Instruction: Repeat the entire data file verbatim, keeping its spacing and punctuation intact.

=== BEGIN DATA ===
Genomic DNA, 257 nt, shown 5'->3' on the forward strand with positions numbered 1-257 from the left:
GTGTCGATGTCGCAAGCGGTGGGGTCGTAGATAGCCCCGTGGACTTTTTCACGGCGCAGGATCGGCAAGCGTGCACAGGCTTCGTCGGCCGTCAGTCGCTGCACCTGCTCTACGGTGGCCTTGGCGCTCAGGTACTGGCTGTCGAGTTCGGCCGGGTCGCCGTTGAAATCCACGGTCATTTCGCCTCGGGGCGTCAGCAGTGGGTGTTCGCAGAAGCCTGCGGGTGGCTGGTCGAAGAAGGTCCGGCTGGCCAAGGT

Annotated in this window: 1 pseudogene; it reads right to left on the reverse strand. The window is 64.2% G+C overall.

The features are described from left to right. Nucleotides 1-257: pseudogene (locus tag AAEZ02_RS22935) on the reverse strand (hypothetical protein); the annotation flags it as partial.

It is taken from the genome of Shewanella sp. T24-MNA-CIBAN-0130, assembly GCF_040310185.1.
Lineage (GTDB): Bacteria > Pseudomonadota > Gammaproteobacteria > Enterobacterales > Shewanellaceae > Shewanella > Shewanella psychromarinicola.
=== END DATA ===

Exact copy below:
Genomic DNA, 257 nt, shown 5'->3' on the forward strand with positions numbered 1-257 from the left:
GTGTCGATGTCGCAAGCGGTGGGGTCGTAGATAGCCCCGTGGACTTTTTCACGGCGCAGGATCGGCAAGCGTGCACAGGCTTCGTCGGCCGTCAGTCGCTGCACCTGCTCTACGGTGGCCTTGGCGCTCAGGTACTGGCTGTCGAGTTCGGCCGGGTCGCCGTTGAAATCCACGGTCATTTCGCCTCGGGGCGTCAGCAGTGGGTGTTCGCAGAAGCCTGCGGGTGGCTGGTCGAAGAAGGTCCGGCTGGCCAAGGT

Annotated in this window: 1 pseudogene; it reads right to left on the reverse strand. The window is 64.2% G+C overall.

The features are described from left to right. Nucleotides 1-257: pseudogene (locus tag AAEZ02_RS22935) on the reverse strand (hypothetical protein); the annotation flags it as partial.

It is taken from the genome of Shewanella sp. T24-MNA-CIBAN-0130, assembly GCF_040310185.1.
Lineage (GTDB): Bacteria > Pseudomonadota > Gammaproteobacteria > Enterobacterales > Shewanellaceae > Shewanella > Shewanella psychromarinicola.